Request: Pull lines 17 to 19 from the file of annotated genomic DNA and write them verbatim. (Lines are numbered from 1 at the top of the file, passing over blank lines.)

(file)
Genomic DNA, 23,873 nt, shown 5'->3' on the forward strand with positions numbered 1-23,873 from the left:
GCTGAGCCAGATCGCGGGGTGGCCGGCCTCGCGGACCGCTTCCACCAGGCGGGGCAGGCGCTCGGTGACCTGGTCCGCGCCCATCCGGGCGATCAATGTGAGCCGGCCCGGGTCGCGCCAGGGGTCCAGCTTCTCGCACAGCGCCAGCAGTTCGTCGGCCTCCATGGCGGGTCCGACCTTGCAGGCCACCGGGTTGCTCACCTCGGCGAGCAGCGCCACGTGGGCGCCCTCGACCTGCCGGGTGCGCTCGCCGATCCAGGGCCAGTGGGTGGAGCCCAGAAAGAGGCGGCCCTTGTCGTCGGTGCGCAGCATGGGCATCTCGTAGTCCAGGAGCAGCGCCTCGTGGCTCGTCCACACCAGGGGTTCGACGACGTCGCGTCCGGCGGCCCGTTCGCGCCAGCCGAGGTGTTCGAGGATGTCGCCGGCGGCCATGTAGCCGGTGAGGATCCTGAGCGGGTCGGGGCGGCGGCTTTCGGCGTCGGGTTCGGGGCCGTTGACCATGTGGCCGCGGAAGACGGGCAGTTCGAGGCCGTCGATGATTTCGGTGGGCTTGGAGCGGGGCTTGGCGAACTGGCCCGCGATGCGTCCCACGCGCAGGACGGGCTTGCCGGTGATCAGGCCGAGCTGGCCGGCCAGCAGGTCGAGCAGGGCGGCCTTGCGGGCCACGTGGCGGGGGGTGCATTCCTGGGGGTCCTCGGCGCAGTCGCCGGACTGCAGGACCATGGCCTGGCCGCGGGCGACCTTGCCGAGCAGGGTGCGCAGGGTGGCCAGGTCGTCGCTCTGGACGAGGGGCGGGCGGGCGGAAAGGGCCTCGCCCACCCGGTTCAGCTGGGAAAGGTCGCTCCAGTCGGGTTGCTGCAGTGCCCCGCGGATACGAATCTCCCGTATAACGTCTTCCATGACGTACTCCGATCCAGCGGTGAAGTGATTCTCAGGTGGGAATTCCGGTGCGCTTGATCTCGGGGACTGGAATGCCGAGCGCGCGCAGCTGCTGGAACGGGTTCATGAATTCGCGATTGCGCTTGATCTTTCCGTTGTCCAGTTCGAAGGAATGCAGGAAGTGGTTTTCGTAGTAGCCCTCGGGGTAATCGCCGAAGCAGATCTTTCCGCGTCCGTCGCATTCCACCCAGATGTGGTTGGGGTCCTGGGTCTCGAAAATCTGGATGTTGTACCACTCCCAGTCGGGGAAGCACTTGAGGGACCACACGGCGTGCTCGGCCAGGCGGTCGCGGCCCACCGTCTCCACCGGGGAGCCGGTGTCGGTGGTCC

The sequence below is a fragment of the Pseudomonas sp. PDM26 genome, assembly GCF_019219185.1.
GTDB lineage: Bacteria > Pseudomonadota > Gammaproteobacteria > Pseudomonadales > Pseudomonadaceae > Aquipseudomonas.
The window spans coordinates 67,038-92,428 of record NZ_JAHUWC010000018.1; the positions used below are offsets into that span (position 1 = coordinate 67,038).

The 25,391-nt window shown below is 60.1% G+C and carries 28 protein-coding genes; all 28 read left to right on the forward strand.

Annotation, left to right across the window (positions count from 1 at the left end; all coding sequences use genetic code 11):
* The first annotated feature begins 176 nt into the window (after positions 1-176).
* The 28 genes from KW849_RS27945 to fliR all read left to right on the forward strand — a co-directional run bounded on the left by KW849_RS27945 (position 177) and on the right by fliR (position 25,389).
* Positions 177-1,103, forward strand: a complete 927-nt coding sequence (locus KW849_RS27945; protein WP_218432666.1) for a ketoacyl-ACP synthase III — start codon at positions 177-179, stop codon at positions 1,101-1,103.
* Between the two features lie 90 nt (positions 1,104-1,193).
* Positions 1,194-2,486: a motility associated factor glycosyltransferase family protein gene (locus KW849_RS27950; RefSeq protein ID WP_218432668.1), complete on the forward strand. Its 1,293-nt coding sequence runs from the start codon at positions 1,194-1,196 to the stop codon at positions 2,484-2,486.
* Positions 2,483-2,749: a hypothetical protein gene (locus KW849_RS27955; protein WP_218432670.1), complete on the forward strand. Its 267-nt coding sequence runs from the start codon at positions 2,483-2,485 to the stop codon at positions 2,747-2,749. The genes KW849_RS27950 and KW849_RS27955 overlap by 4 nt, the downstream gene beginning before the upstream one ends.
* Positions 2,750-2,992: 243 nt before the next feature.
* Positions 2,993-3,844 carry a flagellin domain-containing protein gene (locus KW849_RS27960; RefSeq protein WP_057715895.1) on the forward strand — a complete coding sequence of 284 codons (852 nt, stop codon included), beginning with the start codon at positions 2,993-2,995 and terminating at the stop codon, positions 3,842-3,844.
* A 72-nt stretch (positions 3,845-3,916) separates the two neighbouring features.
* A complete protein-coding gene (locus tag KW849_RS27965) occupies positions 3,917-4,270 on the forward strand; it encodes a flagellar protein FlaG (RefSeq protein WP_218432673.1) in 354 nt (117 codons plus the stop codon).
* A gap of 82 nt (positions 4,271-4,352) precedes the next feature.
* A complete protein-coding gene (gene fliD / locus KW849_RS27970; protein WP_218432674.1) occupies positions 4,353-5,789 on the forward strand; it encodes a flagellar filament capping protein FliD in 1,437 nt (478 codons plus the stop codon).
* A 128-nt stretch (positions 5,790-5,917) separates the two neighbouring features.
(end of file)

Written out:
* A complete protein-coding gene (locus tag KW849_RS27965) occupies positions 3,917-4,270 on the forward strand; it encodes a flagellar protein FlaG (RefSeq protein WP_218432673.1) in 354 nt (117 codons plus the stop codon).
* A gap of 82 nt (positions 4,271-4,352) precedes the next feature.
* A complete protein-coding gene (gene fliD / locus KW849_RS27970; protein WP_218432674.1) occupies positions 4,353-5,789 on the forward strand; it encodes a flagellar filament capping protein FliD in 1,437 nt (478 codons plus the stop codon).